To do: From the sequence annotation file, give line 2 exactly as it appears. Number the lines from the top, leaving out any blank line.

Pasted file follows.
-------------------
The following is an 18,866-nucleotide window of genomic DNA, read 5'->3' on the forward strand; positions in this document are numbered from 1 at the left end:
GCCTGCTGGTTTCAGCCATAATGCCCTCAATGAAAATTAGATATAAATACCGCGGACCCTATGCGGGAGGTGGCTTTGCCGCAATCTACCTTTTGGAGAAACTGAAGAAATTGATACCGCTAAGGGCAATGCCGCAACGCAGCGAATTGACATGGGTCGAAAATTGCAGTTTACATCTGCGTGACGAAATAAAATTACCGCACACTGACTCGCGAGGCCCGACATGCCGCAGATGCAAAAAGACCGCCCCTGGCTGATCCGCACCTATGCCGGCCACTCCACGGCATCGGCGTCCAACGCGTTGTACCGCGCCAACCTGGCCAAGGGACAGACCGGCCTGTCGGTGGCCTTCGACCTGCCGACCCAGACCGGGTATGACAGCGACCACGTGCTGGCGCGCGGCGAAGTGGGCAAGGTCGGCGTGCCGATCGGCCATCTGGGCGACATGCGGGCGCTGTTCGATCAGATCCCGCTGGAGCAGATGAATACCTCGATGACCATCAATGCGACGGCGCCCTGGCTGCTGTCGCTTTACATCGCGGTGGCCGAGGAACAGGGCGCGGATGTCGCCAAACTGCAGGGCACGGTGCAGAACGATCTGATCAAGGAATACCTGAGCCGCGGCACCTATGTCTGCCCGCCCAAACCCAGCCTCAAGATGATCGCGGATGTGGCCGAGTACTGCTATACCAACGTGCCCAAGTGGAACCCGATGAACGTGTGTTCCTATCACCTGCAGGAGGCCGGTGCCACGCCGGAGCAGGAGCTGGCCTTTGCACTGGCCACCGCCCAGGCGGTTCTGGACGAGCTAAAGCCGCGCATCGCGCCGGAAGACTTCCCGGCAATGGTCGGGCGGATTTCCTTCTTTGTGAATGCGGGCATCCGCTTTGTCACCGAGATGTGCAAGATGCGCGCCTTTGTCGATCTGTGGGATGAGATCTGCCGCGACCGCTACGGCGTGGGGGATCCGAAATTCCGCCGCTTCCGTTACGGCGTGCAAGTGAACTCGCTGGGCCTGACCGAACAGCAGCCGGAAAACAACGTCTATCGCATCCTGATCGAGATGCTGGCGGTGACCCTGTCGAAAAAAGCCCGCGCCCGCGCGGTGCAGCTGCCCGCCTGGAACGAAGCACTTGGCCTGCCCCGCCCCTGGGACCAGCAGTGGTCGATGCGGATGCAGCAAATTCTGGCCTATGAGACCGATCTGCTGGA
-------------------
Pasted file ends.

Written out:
GCCTGCTGGTTTCAGCCATAATGCCCTCAATGAAAATTAGATATAAATACCGCGGACCCTATGCGGGAGGTGGCTTTGCCGCAATCTACCTTTTGGAGAAACTGAAGAAATTGATACCGCTAAGGGCAATGCCGCAACGCAGCGAATTGACATGGGTCGAAAATTGCAGTTTACATCTGCGTGACGAAATAAAATTACCGCACACTGACTCGCGAGGCCCGACATGCCGCAGATGCAAAAAGACCGCCCCTGGCTGATCCGCACCTATGCCGGCCACTCCACGGCATCGGCGTCCAACGCGTTGTACCGCGCCAACCTGGCCAAGGGACAGACCGGCCTGTCGGTGGCCTTCGACCTGCCGACCCAGACCGGGTATGACAGCGACCACGTGCTGGCGCGCGGCGAAGTGGGCAAGGTCGGCGTGCCGATCGGCCATCTGGGCGACATGCGGGCGCTGTTCGATCAGATCCCGCTGGAGCAGATGAATACCTCGATGACCATCAATGCGACGGCGCCCTGGCTGCTGTCGCTTTACATCGCGGTGGCCGAGGAACAGGGCGCGGATGTCGCCAAACTGCAGGGCACGGTGCAGAACGATCTGATCAAGGAATACCTGAGCCGCGGCACCTATGTCTGCCCGCCCAAACCCAGCCTCAAGATGATCGCGGATGTGGCCGAGTACTGCTATACCAACGTGCCCAAGTGGAACCCGATGAACGTGTGTTCCTATCACCTGCAGGAGGCCGGTGCCACGCCGGAGCAGGAGCTGGCCTTTGCACTGGCCACCGCCCAGGCGGTTCTGGACGAGCTAAAGCCGCGCATCGCGCCGGAAGACTTCCCGGCAATGGTCGGGCGGATTTCCTTCTTTGTGAATGCGGGCATCCGCTTTGTCACCGAGATGTGCAAGATGCGCGCCTTTGTCGATCTGTGGGATGAGATCTGCCGCGACCGCTACGGCGTGGGGGATCCGAAATTCCGCCGCTTCCGTTACGGCGTGCAAGTGAACTCGCTGGGCCTGACCGAACAGCAGCCGGAAAACAACGTCTATCGCATCCTGATCGAGATGCTGGCGGTGACCCTGTCGAAAAAAGCCCGCGCCCGCGCGGTGCAGCTGCCCGCCTGGAACGAAGCACTTGGCCTGCCCCGCCCCTGGGACCAGCAGTGGTCGATGCGGATGCAGCAAATTCTGGCCTATGAGACCGATCTGCTGGA